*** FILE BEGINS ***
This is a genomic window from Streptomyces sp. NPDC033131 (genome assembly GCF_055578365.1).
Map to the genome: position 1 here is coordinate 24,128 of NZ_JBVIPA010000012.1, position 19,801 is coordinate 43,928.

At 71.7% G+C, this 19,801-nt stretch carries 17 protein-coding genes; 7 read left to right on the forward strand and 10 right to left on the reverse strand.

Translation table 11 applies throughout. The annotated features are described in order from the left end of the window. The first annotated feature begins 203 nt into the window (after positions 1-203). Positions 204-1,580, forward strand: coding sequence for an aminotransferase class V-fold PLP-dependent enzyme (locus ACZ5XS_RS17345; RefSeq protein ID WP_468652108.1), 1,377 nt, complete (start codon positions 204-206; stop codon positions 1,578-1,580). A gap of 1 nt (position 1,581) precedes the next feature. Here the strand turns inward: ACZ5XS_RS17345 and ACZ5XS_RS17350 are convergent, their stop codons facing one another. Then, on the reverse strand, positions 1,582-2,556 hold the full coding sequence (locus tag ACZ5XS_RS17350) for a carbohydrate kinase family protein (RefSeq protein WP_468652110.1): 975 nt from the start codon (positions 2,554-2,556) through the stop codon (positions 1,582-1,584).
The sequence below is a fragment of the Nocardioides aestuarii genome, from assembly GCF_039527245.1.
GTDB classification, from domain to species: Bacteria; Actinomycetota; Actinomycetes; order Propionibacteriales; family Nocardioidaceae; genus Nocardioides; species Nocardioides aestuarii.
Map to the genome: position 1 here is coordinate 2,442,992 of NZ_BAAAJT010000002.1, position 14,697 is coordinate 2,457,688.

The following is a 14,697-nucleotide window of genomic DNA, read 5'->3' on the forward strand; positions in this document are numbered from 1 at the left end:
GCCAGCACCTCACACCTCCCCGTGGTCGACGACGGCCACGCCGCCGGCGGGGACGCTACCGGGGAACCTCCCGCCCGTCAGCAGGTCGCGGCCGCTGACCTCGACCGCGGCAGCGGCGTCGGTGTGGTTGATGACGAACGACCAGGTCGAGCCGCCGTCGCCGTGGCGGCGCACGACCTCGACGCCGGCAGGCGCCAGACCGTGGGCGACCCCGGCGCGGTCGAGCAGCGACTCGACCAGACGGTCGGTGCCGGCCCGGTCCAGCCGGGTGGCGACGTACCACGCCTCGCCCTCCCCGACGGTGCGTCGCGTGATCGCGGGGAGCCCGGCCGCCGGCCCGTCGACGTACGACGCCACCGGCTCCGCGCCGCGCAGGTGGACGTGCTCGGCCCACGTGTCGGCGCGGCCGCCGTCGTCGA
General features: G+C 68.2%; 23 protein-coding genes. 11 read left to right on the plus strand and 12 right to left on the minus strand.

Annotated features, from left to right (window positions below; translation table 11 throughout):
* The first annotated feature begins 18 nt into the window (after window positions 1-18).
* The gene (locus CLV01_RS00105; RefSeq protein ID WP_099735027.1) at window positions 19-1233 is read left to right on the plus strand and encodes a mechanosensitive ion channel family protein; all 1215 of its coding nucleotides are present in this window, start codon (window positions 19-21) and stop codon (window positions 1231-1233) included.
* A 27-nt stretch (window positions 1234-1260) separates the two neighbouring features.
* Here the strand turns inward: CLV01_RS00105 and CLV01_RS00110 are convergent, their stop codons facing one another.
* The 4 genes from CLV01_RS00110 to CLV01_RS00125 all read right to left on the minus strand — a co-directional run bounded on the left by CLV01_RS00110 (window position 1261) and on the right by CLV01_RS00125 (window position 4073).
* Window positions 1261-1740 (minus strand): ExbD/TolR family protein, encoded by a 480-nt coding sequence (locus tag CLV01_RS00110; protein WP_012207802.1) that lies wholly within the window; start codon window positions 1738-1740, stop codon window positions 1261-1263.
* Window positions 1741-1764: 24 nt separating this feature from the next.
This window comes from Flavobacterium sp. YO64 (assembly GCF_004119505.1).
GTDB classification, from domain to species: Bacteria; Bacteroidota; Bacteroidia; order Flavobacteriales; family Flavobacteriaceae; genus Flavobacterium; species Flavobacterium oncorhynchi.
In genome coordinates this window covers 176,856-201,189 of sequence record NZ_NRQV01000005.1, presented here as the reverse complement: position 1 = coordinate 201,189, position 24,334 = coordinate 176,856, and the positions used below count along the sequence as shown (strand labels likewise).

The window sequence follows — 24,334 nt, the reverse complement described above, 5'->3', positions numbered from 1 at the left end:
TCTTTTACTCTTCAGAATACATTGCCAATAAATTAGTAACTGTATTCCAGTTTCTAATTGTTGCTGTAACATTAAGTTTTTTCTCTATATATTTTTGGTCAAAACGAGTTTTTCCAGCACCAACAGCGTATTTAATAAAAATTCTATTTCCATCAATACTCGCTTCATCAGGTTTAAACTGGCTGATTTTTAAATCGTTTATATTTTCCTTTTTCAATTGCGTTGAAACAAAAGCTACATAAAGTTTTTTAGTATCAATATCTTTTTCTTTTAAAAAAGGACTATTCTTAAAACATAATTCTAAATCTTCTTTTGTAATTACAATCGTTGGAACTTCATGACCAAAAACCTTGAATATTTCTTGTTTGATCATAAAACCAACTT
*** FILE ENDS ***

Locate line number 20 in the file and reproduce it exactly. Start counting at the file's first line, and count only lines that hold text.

GTDB classification, from domain to species: Bacteria; Bacteroidota; Bacteroidia; order Flavobacteriales; family Flavobacteriaceae; genus Flavobacterium; species Flavobacterium oncorhynchi.